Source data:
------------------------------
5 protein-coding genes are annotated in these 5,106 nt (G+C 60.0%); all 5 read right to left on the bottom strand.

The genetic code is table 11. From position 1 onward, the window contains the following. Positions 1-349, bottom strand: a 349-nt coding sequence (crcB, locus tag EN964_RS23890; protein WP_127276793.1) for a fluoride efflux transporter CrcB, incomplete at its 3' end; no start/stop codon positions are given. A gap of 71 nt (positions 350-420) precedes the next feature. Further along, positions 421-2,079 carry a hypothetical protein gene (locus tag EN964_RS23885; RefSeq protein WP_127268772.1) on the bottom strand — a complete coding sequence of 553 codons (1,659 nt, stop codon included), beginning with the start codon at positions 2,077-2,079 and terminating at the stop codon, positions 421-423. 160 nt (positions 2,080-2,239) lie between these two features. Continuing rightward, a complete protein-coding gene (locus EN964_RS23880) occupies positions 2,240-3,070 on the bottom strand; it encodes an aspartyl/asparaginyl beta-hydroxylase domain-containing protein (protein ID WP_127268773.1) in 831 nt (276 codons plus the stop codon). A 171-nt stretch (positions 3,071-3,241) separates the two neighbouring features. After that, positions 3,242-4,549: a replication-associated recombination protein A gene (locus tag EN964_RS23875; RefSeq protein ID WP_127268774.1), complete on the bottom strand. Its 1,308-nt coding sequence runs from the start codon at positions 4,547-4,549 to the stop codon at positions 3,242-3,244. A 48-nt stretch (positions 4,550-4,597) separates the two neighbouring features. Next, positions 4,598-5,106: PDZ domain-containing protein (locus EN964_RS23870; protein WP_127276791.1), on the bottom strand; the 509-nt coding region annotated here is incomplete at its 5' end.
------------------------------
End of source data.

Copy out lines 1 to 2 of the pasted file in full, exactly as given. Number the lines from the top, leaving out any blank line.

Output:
5 protein-coding genes are annotated in these 5,106 nt (G+C 60.0%); all 5 read right to left on the bottom strand.

The genetic code is table 11. From position 1 onward, the window contains the following. Positions 1-349, bottom strand: a 349-nt coding sequence (crcB, locus tag EN964_RS23890; protein WP_127276793.1) for a fluoride efflux transporter CrcB, incomplete at its 3' end; no start/stop codon positions are given. A gap of 71 nt (positions 350-420) precedes the next feature. Further along, positions 421-2,079 carry a hypothetical protein gene (locus tag EN964_RS23885; RefSeq protein WP_127268772.1) on the bottom strand — a complete coding sequence of 553 codons (1,659 nt, stop codon included), beginning with the start codon at positions 2,077-2,079 and terminating at the stop codon, positions 421-423. 160 nt (positions 2,080-2,239) lie between these two features. Continuing rightward, a complete protein-coding gene (locus EN964_RS23880) occupies positions 2,240-3,070 on the bottom strand; it encodes an aspartyl/asparaginyl beta-hydroxylase domain-containing protein (protein ID WP_127268773.1) in 831 nt (276 codons plus the stop codon). A 171-nt stretch (positions 3,071-3,241) separates the two neighbouring features. After that, positions 3,242-4,549: a replication-associated recombination protein A gene (locus tag EN964_RS23875; RefSeq protein ID WP_127268774.1), complete on the bottom strand. Its 1,308-nt coding sequence runs from the start codon at positions 4,547-4,549 to the stop codon at positions 3,242-3,244. A 48-nt stretch (positions 4,550-4,597) separates the two neighbouring features. Next, positions 4,598-5,106: PDZ domain-containing protein (locus EN964_RS23870; protein WP_127276791.1), on the bottom strand; the 509-nt coding region annotated here is incomplete at its 5' end.